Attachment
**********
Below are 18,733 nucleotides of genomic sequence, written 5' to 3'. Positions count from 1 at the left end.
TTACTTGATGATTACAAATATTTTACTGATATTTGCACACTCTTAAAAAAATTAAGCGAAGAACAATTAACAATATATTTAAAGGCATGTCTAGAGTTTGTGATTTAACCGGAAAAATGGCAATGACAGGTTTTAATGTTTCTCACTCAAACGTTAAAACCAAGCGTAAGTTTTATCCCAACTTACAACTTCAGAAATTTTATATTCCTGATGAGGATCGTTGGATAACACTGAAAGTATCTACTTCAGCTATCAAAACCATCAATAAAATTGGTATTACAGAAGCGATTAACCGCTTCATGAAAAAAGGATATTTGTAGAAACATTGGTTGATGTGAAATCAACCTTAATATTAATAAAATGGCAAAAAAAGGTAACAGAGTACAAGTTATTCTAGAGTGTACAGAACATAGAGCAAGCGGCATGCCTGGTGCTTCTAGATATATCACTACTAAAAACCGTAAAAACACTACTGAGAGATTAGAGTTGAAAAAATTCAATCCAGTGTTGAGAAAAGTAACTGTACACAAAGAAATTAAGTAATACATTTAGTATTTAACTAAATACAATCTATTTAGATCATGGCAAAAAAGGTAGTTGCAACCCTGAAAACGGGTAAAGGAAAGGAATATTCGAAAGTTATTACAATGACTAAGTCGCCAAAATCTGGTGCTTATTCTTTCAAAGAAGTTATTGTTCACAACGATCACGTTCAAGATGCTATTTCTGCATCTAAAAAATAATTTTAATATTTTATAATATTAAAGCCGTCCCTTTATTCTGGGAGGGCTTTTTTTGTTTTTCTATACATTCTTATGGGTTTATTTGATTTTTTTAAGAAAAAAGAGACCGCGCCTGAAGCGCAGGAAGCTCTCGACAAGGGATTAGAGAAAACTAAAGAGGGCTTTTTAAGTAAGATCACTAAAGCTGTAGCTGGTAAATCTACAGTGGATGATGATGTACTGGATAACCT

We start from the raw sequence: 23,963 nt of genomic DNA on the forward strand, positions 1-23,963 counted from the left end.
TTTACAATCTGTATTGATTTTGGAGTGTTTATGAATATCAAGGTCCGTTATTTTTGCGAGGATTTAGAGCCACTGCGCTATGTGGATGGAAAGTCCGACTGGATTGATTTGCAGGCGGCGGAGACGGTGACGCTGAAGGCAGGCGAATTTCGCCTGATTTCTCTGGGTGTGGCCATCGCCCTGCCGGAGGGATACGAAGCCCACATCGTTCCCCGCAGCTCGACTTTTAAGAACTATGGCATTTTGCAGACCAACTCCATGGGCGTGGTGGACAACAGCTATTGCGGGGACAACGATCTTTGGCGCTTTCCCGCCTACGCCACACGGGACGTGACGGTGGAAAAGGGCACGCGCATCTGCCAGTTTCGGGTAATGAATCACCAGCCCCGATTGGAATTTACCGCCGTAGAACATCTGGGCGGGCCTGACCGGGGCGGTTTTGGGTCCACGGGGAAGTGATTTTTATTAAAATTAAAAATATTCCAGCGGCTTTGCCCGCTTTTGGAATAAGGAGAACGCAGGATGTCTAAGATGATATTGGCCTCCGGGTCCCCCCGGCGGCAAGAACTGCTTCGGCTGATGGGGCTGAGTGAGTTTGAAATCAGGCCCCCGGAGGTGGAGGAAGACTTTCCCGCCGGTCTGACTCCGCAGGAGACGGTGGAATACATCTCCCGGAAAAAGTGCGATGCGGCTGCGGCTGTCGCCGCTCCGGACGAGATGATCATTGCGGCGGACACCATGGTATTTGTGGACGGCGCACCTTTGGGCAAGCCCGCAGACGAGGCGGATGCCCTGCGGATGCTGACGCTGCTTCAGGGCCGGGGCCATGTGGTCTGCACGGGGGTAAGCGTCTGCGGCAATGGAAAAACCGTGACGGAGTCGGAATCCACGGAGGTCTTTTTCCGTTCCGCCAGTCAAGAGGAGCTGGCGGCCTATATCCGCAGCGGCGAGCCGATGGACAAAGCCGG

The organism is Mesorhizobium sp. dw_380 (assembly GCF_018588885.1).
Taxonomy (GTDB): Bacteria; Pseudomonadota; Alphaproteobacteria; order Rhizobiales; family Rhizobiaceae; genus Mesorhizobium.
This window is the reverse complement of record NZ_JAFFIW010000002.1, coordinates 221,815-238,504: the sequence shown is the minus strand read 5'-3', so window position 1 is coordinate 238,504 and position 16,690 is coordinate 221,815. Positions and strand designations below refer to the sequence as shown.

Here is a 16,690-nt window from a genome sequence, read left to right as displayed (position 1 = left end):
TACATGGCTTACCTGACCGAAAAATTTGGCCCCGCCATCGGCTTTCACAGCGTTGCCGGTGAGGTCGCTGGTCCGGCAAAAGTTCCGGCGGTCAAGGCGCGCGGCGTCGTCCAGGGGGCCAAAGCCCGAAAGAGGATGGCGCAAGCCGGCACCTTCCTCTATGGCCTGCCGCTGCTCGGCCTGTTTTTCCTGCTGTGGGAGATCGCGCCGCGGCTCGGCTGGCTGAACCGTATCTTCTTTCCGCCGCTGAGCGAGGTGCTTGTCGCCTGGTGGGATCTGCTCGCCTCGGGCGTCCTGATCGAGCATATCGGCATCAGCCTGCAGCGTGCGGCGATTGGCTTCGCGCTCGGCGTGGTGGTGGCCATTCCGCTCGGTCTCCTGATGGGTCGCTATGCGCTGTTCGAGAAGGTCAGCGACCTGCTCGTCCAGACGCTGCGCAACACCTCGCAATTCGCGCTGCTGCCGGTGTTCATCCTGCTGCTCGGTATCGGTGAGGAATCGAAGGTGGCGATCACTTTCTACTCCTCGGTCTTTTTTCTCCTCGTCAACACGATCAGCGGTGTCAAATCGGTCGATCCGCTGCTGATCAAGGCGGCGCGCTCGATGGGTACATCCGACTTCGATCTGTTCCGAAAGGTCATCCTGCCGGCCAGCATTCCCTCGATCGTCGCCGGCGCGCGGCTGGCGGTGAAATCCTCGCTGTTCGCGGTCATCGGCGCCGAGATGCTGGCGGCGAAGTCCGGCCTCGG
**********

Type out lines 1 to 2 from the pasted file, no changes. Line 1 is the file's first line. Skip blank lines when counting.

Below are 18,733 nucleotides of genomic sequence, written 5' to 3'. Positions count from 1 at the left end.
TTACTTGATGATTACAAATATTTTACTGATATTTGCACACTCTTAAAAAAATTAAGCGAAGAACAATTAACAATATATTTAAAGGCATGTCTAGAGTTTGTGATTTAACCGGAAAAATGGCAATGACAGGTTTTAATGTTTCTCACTCAAACGTTAAAACCAAGCGTAAGTTTTATCCCAACTTACAACTTCAGAAATTTTATATTCCTGATGAGGATCGTTGGATAACACTGAAAGTATCTACTTCAGCTATCAAAACCATCAATAAAATTGGTATTACAGAAGCGATTAACCGCTTCATGAAAAAAGGATATTTGTAGAAACATTGGTTGATGTGAAATCAACCTTAATATTAATAAAATGGCAAAAAAAGGTAACAGAGTACAAGTTATTCTAGAGTGTACAGAACATAGAGCAAGCGGCATGCCTGGTGCTTCTAGATATATCACTACTAAAAACCGTAAAAACACTACTGAGAGATTAGAGTTGAAAAAATTCAATCCAGTGTTGAGAAAAGTAACTGTACACAAAGAAATTAAGTAATACATTTAGTATTTAACTAAATACAATCTATTTAGATCATGGCAAAAAAGGTAGTTGCAACCCTGAAAACGGGTAAAGGAAAGGAATATTCGAAAGTTATTACAATGACTAAGTCGCCAAAATCTGGTGCTTATTCTTTCAAAGAAGTTATTGTTCACAACGATCACGTTCAAGATGCTATTTCTGCATCTAAAAAATAATTTTAATATTTTATAATATTAAAGCCGTCCCTTTATTCTGGGAGGGCTTTTTTTGTTTTTCTATACATTCTTATGGGTTTATTTGATTTTTTTAAGAAAAAAGAGACCGCGCCTGAAGCGCAGGAAGCTCTCGACAAGGGATTAGAGAAAACTAAAGAGGGCTTTTTAAGTAAGATCACTAAAGCTGTAGCTGGTAAATCTACAGTGGATGATGATGTACTGGATAACCT